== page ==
Most of the low-carbers I know end up experimenting with intermittent fasting at some point in their...
Morning, Apples! Our editor, Sara, pointed out a few great blog conversations going on in regards to fast food restaurants making – or rather, not making – nutrition information available (and subsequently gave herself an assignment!). We all had a lot of fun just now coming up with some not-so-pretty comparisons for this and future Sisson Spoofs. (I blogged about the problem with making nutritional information available in fast food restaurants here.)
After checking out today’s Spoof, I encourage you to join the blogosphere conversation by heading over to the Calorie Lab News and Brian’s Lose Weight With Me blogs. Speak up! I know you’ve got opinions!
The issue at hand: nutritional information inclusion on fast food restaurant menus. I suggest the following visual comparison format so the patrons of America might get a more accurate picture of what they’re about to consume. When everything in the restaurant is high in calories, fat, sugar and sodium, what good does publishing the numbers do? Because if you knew that…
A Big Mac sandwich (540 Calories, 29 grams of fat)
(Jim Frazier Photo)
Was really like 60 deep fried pork rinds…
…then you might think twice.
(Click here for McDonald’s nutrition information.)
Remember when I blogged about KFC’s kick-the-bucket in a previous Spoof? You’ll be glad the Bees are such blog surfin’ fanatics, because this post from Jeff Kay at the Diet Blog is a can’t-miss. Scoot!
Next week’s comparison: What are you really getting when you bite into those avocado egg rolls from the Cheesecake Factory?Read More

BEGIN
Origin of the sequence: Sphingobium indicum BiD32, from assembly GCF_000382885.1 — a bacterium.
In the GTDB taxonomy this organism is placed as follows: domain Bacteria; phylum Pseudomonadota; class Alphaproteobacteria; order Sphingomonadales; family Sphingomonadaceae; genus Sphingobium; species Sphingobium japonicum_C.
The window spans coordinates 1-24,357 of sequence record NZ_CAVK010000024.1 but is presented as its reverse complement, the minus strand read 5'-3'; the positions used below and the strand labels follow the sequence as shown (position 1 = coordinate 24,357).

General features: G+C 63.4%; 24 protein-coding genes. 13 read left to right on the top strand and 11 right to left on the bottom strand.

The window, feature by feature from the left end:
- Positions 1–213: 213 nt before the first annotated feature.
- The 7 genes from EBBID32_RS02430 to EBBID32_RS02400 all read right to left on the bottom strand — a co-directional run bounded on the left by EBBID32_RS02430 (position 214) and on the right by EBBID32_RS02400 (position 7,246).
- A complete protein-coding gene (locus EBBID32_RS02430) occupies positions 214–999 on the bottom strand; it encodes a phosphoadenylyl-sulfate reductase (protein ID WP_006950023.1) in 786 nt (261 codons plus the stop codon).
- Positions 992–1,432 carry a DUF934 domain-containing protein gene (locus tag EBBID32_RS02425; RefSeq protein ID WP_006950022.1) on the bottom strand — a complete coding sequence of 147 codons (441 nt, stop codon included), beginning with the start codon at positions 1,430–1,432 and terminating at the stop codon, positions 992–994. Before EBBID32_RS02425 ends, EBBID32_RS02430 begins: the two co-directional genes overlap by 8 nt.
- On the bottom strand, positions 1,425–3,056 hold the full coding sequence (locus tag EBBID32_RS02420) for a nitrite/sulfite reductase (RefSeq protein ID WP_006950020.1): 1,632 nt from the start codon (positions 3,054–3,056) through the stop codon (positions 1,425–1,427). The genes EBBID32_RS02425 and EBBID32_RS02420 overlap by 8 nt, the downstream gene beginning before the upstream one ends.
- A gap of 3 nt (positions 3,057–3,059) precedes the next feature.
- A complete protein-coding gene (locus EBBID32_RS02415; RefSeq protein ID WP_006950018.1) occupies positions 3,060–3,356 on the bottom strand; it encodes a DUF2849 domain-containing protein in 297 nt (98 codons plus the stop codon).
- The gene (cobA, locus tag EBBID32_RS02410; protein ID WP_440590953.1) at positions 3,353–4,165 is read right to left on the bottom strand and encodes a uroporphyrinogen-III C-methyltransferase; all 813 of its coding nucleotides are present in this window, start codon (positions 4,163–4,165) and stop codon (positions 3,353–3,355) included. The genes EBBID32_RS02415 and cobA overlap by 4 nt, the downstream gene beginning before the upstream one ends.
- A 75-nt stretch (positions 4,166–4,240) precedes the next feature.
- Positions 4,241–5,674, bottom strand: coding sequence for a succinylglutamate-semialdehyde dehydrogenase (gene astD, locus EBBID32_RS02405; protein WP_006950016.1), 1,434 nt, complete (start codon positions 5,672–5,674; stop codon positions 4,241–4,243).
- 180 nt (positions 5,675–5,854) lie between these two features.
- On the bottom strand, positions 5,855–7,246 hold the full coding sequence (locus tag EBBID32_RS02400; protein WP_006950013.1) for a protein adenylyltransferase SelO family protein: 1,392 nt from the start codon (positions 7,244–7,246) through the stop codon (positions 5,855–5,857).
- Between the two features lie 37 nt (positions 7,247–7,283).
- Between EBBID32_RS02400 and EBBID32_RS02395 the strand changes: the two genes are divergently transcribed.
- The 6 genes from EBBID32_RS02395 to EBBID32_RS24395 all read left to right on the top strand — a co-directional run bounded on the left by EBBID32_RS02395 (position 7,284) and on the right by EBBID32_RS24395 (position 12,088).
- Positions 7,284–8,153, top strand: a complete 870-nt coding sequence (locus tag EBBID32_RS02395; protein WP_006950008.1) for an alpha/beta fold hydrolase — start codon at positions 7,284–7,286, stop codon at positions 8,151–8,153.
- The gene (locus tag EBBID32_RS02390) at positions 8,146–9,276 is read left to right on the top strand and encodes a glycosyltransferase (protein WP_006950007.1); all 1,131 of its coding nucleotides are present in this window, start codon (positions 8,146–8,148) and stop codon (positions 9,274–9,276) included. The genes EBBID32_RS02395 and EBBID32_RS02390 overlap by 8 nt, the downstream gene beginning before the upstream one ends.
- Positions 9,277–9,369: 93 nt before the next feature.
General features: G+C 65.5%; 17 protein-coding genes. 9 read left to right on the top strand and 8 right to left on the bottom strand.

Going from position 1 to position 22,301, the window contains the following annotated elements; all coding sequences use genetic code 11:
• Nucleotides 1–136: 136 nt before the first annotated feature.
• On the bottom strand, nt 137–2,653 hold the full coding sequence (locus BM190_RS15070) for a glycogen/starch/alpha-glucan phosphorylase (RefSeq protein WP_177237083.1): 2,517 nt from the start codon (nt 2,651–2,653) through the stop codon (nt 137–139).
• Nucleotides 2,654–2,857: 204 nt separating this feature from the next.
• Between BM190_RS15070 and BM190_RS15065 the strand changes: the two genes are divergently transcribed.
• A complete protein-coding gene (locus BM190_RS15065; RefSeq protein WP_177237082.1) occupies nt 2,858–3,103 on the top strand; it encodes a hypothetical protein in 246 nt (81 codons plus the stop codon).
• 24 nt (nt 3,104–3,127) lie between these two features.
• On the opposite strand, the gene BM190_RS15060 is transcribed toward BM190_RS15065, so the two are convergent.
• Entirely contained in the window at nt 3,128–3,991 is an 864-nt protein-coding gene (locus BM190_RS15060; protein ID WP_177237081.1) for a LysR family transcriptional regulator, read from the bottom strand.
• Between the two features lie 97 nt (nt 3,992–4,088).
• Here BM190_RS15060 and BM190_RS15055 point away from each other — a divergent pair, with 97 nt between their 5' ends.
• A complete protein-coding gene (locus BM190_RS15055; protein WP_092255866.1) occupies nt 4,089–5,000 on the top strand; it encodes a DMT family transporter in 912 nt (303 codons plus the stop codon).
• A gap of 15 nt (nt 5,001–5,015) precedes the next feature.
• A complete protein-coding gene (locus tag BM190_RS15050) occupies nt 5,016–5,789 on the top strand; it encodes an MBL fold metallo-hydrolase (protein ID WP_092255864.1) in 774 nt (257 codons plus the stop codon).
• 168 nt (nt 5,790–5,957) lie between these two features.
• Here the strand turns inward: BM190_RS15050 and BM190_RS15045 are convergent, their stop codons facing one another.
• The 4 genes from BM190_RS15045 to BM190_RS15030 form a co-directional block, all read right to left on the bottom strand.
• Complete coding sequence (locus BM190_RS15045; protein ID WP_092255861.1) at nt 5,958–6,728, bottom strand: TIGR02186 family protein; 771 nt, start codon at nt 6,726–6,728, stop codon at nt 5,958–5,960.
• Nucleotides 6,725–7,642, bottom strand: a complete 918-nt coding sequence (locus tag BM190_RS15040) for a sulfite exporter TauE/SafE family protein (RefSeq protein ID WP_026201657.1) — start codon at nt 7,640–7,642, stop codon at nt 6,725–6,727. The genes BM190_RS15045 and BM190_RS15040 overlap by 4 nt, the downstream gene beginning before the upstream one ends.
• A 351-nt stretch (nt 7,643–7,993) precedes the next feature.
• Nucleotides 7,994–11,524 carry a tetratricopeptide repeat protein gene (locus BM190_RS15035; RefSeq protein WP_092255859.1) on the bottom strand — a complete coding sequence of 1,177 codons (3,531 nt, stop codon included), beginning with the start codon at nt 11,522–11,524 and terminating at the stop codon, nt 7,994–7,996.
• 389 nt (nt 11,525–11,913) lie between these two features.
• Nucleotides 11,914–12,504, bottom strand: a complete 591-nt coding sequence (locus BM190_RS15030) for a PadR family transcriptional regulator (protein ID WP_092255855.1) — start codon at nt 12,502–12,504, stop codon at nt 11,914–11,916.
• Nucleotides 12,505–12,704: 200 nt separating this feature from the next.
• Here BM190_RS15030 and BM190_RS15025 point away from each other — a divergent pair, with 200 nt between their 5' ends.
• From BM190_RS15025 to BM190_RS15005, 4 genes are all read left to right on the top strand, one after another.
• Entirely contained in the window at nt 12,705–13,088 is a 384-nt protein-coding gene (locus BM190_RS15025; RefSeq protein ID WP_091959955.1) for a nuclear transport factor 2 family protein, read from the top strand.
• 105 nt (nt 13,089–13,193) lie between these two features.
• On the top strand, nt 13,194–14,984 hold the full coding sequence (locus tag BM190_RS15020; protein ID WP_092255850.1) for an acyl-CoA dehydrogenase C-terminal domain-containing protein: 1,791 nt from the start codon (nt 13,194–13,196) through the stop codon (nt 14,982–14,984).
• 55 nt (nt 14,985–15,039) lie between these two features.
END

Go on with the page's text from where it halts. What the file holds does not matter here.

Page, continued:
Worker Bees’ Daily Bites:
All the news, none of the trans fat! There’s plenty of controversy brewing in health today, and we’d love to hear your viewpoints!
Angst or Antidepressants?
A study from JAMA reports that antidepressants are perfectly safe for teens – something that will no doubt fire ongoing controversy, in light of the FDA’s own warnings about antidepressants for teens. Many countries ban antidepressant prescriptions for children due to significant health and safety concerns. What’s interesting is that antidepressants do appear to help teens deal with anxiety, but when it comes to depression, there’s no statistical significance over placebos.
“In the studies involving depression, 61 percent of patients improved while on antidepressants. But 50 percent of depressed patients taking dummy pills also improved.” – Boston.com
Dicey subject. What are your thoughts, Apples?
This is Emagic’s Flickr Photo
Spice Up Your Efforts Against Diabetes
Cinnamon may be good for those with both types of diabetes! Here’s the clickativity.
This is Bitzi’s Flickr Photo
The FDA Debate Continues
We make no secret of our disappointment with the FDA as an institution ostensibly created to protect public health. From hiring, firing and publishing practices that look like a Pharma pajama party, to misguided approvals processes, to this latest news, we think our tax dollars deserve better. Don’t miss the click – it’s a worthy read, Apples.
See you tomorrow!Read More
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I will be retiring Aaron’s Additions until a new round of healthy tools and quality blogs pop up. (In the last year alone 28,000 health blogs were created, but only a very small percentage had any staying power!) Instead I will be focusing on bringing you Aaron’s Awards – congratulating the food industry for their latest obesity-inducing shenanigans.